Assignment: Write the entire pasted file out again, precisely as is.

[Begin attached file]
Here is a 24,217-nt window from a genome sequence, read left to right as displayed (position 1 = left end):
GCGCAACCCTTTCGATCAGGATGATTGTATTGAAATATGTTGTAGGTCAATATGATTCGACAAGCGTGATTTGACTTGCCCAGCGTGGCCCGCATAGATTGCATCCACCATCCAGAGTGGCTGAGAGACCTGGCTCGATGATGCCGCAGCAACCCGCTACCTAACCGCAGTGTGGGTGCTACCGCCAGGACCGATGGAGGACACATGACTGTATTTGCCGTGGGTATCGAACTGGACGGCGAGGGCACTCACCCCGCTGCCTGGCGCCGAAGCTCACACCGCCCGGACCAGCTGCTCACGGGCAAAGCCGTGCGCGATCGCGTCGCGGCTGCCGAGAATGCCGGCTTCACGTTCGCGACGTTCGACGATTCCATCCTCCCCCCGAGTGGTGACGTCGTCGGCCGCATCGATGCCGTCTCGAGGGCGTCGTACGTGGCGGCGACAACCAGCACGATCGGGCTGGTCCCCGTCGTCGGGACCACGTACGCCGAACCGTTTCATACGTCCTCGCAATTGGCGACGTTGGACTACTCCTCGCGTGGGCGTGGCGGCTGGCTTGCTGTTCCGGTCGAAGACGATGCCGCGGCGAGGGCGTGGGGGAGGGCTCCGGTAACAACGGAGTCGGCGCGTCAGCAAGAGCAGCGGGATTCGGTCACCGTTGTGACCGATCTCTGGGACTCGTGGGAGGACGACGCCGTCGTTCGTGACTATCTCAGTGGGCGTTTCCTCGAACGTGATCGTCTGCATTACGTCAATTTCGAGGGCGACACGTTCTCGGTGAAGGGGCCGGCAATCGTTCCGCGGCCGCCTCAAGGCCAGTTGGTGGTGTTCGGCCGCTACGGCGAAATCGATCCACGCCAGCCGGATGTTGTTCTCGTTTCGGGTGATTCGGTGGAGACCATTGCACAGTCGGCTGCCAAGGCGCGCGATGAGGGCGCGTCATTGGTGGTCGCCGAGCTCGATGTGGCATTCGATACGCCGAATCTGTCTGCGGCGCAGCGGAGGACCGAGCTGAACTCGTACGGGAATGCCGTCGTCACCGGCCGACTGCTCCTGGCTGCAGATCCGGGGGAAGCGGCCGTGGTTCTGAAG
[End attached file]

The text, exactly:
Here is a 24,217-nt window from a genome sequence, read left to right as displayed (position 1 = left end):
GCGCAACCCTTTCGATCAGGATGATTGTATTGAAATATGTTGTAGGTCAATATGATTCGACAAGCGTGATTTGACTTGCCCAGCGTGGCCCGCATAGATTGCATCCACCATCCAGAGTGGCTGAGAGACCTGGCTCGATGATGCCGCAGCAACCCGCTACCTAACCGCAGTGTGGGTGCTACCGCCAGGACCGATGGAGGACACATGACTGTATTTGCCGTGGGTATCGAACTGGACGGCGAGGGCACTCACCCCGCTGCCTGGCGCCGAAGCTCACACCGCCCGGACCAGCTGCTCACGGGCAAAGCCGTGCGCGATCGCGTCGCGGCTGCCGAGAATGCCGGCTTCACGTTCGCGACGTTCGACGATTCCATCCTCCCCCCGAGTGGTGACGTCGTCGGCCGCATCGATGCCGTCTCGAGGGCGTCGTACGTGGCGGCGACAACCAGCACGATCGGGCTGGTCCCCGTCGTCGGGACCACGTACGCCGAACCGTTTCATACGTCCTCGCAATTGGCGACGTTGGACTACTCCTCGCGTGGGCGTGGCGGCTGGCTTGCTGTTCCGGTCGAAGACGATGCCGCGGCGAGGGCGTGGGGGAGGGCTCCGGTAACAACGGAGTCGGCGCGTCAGCAAGAGCAGCGGGATTCGGTCACCGTTGTGACCGATCTCTGGGACTCGTGGGAGGACGACGCCGTCGTTCGTGACTATCTCAGTGGGCGTTTCCTCGAACGTGATCGTCTGCATTACGTCAATTTCGAGGGCGACACGTTCTCGGTGAAGGGGCCGGCAATCGTTCCGCGGCCGCCTCAAGGCCAGTTGGTGGTGTTCGGCCGCTACGGCGAAATCGATCCACGCCAGCCGGATGTTGTTCTCGTTTCGGGTGATTCGGTGGAGACCATTGCACAGTCGGCTGCCAAGGCGCGCGATGAGGGCGCGTCATTGGTGGTCGCCGAGCTCGATGTGGCATTCGATACGCCGAATCTGTCTGCGGCGCAGCGGAGGACCGAGCTGAACTCGTACGGGAATGCCGTCGTCACCGGCCGACTGCTCCTGGCTGCAGATCCGGGGGAAGCGGCCGTGGTTCTGAAG